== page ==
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WWCW | Extraordinary Business

customers

Build the company your clients want you to have

In the 1990’s, there was a popular motto many people adopted WWDJ – or “what would Jesus do.” The thinking around this was that it was a reminder for someone that when approaching a situation, to ask themselves “What would Jesus do?” in the situation. WWJD initials appeared on t-shirts, bracelets, necklaces, bumper stickers, posters and everything else you can think of.

What about business?

As small business owners, many of us tend to be reactionary – we call it being agile, at times, without realizing that we have been agile for so long that we have lost control or lost sight of the original vision for the company.  You could liken it to someone on a skateboard riding down a hill who is just going with the ebbs and flows of the road (being agile), then suddenly finding herself falling as she loses control.

Still – as a business owner, if you tend to operate on the side of doing the same thing day in and day out, refusing to evolve and adapt, there is a great likelihood that the business will not grow and a greater likelihood that the company will have a shelf-life. Meaning that the company will be in business for a certain amount of time, then will simply go away because the offerings are obsolete.

WWCW?

What would your customers want? Let’s start out by killing the elephant in the room: this does not mean that you give in to your customers every whim and want. Regardless of what is said, it is likely that if you take care of your customers, they will ultimately want you to stay in business!! So your primary commitment to them is to run the business well.

How do you find out what your customers want? You ask. Half of the time when you purchase something online, the vendor is asking how they did and what they could do better. To be clear, don’t expect to get responses from everyone…historically, the rate has been about 4% response.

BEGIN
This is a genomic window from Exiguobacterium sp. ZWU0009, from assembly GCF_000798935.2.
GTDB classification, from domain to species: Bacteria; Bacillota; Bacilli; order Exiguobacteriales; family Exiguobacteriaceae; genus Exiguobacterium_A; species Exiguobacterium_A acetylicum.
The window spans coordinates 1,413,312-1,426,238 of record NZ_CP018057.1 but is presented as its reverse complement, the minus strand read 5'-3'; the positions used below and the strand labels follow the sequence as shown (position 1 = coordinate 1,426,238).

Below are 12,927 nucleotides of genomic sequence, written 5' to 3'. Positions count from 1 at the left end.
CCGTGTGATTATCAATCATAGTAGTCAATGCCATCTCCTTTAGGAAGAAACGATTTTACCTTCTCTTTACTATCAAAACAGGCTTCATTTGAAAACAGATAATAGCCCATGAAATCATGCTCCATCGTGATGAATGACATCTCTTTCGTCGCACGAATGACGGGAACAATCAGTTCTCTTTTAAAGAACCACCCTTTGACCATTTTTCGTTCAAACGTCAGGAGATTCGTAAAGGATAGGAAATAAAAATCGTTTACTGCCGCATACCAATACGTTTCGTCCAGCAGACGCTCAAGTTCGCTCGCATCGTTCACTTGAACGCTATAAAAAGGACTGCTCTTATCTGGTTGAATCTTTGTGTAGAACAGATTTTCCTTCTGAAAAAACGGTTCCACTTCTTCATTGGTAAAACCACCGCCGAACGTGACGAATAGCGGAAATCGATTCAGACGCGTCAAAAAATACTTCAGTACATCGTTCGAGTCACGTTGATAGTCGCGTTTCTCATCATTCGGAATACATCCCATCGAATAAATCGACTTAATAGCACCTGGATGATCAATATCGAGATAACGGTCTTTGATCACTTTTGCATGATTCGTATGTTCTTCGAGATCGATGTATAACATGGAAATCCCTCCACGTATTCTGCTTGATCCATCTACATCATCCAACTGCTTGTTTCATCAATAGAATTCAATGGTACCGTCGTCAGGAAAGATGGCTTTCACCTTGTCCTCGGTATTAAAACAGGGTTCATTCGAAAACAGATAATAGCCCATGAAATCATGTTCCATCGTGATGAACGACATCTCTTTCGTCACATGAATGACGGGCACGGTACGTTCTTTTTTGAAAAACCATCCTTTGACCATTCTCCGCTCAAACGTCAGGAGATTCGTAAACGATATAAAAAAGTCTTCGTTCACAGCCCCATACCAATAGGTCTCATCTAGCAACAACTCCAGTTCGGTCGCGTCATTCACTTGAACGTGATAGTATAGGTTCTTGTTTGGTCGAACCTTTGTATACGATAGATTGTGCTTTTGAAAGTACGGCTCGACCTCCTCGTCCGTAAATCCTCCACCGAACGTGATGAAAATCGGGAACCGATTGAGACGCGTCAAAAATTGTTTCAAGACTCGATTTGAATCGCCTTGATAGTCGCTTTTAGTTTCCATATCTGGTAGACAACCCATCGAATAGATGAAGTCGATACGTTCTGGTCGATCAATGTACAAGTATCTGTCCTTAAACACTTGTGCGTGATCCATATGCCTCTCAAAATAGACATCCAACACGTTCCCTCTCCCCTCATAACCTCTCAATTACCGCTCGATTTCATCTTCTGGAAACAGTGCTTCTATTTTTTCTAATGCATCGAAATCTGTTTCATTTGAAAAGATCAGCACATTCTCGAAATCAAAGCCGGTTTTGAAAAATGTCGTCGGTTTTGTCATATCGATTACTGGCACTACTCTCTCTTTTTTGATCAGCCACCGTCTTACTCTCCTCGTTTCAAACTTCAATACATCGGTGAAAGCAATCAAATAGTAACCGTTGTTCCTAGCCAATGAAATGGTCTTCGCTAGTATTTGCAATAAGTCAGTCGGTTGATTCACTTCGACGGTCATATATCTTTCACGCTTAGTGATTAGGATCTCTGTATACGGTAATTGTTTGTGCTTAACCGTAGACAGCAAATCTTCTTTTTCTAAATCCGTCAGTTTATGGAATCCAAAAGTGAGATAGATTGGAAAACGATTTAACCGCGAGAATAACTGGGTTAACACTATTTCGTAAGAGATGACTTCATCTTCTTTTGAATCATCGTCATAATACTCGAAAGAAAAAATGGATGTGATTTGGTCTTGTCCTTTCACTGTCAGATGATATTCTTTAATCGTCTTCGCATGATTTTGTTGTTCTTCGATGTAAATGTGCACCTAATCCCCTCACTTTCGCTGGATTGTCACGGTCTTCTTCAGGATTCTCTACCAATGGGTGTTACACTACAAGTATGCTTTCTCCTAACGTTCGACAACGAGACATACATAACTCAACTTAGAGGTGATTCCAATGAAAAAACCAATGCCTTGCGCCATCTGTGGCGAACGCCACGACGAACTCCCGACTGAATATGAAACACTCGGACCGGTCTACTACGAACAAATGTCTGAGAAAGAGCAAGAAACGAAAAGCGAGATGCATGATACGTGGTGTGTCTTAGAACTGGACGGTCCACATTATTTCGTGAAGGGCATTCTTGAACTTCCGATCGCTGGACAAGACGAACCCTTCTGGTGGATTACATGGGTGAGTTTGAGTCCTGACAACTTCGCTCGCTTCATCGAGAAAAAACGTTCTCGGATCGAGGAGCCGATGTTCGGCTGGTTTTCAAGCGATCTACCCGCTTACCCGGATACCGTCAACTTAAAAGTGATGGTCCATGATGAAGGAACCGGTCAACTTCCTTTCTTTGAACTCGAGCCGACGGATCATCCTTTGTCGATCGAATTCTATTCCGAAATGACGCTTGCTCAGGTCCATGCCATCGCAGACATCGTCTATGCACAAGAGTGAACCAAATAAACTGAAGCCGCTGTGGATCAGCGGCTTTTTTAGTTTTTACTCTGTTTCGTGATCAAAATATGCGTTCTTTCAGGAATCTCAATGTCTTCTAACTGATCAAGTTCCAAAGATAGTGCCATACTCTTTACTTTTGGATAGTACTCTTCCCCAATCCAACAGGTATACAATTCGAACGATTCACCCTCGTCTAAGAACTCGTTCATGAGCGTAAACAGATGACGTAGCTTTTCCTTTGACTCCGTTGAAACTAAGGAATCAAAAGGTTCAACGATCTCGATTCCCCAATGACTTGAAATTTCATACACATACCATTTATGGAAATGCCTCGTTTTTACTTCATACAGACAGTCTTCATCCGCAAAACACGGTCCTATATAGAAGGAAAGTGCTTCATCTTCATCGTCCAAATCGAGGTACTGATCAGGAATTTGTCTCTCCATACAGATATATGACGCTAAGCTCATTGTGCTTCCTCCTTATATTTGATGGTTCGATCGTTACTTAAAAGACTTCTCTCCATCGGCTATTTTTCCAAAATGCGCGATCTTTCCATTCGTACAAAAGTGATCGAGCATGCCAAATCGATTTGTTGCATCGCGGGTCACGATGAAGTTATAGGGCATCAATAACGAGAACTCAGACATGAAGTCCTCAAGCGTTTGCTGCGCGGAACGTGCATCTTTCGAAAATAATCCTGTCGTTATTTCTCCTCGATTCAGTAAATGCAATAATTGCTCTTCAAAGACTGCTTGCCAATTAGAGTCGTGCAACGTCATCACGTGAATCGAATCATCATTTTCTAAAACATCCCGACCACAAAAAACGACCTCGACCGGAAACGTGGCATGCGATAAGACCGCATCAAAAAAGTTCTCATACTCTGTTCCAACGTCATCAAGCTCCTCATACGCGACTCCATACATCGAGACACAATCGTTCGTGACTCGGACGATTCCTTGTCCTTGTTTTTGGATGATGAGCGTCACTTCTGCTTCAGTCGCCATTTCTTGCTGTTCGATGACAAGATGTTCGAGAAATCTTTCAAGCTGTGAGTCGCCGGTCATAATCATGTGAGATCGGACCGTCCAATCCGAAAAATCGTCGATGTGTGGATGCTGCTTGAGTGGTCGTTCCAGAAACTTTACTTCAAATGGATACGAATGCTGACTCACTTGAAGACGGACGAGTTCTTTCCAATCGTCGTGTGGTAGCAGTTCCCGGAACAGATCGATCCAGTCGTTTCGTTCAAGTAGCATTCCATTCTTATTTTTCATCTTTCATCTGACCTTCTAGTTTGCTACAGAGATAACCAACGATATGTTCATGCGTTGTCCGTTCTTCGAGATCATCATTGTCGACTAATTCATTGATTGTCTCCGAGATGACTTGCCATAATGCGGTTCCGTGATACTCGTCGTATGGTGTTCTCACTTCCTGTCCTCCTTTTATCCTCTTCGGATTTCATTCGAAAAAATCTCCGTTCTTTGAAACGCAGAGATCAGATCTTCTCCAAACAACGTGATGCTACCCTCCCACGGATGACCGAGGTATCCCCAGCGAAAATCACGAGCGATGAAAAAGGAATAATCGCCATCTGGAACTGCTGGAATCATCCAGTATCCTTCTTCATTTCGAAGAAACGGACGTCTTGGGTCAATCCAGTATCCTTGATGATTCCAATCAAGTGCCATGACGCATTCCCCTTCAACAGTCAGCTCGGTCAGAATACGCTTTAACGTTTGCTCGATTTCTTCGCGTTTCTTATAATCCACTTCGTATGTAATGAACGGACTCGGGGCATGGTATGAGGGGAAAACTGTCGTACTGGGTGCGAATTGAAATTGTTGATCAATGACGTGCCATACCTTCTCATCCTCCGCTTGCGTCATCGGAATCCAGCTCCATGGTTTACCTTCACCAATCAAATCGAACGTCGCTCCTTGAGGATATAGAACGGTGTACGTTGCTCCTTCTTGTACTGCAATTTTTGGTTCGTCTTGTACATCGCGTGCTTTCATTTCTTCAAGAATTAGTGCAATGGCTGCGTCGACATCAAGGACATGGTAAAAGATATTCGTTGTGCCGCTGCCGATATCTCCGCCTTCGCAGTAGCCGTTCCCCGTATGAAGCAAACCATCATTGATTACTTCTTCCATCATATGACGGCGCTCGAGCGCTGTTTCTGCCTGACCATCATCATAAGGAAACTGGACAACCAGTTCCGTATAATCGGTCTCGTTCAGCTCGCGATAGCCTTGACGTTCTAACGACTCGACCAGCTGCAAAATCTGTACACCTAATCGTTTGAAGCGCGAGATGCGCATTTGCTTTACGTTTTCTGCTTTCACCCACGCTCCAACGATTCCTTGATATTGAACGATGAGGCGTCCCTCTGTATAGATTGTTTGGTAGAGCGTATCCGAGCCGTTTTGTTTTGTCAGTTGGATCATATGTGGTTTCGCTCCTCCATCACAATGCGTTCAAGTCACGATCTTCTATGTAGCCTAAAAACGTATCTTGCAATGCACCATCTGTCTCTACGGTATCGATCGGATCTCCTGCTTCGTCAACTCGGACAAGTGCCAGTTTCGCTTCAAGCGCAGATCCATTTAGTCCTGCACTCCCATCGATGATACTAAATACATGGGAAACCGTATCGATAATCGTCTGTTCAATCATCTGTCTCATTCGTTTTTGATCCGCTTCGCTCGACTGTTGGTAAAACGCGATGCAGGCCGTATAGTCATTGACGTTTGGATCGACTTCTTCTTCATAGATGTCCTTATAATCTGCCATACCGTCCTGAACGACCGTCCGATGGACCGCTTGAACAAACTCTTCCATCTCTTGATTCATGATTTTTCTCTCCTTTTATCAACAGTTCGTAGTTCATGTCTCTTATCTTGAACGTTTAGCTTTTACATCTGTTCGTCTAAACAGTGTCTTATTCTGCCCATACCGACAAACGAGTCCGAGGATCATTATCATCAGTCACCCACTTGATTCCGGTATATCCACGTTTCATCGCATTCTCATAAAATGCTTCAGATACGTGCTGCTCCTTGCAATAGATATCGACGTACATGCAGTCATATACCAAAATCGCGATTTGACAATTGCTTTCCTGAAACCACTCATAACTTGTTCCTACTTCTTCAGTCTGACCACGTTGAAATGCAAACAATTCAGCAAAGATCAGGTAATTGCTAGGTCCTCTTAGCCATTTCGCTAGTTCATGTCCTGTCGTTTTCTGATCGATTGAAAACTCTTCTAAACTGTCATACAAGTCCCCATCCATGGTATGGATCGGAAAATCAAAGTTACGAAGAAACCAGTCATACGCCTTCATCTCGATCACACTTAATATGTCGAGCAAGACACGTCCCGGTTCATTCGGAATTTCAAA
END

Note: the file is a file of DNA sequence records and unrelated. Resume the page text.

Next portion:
Another way to find out what they want is to observe their habits. A good Business Management system such as Work, Etc., can help with this, as it will allow you to track the entire client life cycle – all sales activities, sales, support and customer service issues, emails, etc. Within this data, we can begin to identify trends. You may find that there are other markets you could approach, or a subset of the primary market or markets that may have the size and purchasing power to warrant more focus on. Of course, you may find that you are firing well on all cylinders.

You will want to keep in touch with your customers – keep communications open and find ways for them to provide feedback (star rating, for example) on different aspects of your products – speed, accuracy, quality, pricing, support and/or whether or not it meets expectations. Again – while you do want to address any immediate concerns where possible, you are going to want to look for the trends – what is being said across the board that might be a strength that you can put more focus on or a weakness that you need to address.

What to do with the new info

This is the stuff planning is made of – both short and long-term. Sure – there is a place for gut reactions, but planning will usually give you a larger view of the business and allow you to make the best decisions with your resources…especially if the change that deserves to be made is in unknown territory. Your customers certainly don’t want you messing things up while trying to meet their expectations.

Consider engaging them, similar to the way web developers will beta test, to be part of and provide feedback on the changes that you propose.

Execute. Planning and testing will never, ever, result in the changes you want or need to make. Executing will.

If you want to build a company that is extraordinary, understanding what your customers want is foundational to staying in business. The idea that “customers don’t know what they want” may have been a popular concept at one point in the world. With nearly unlimited access to information and competition on a global level, this is the age of the consumer. WWCW.

Rick Meekins is the Managing Consultant at Aepiphanni, the trusted advisor for business leaders who are seeking forward-thinking solutions to help them plan for and navigate through the challenges of business growth. Our entrepreneurial multidisciplinary team works with clients to develop differentiating solutions and provide direction focused on lasting, strategic results.  We exist to help our clients CREATE | DESIGN | BUILD extraordinary businesses.

We would love to hear from you.  Please share your thoughts and comments below. If you are seeking advice on how to grow your business, streamline systems and processes, implement software or overcoming challenges to growth, please contact us, directly or submit a request for a complimentary Coffee & a Consult to learn how we can help you CREATE | DESIGN | BUILD an extraordinary company..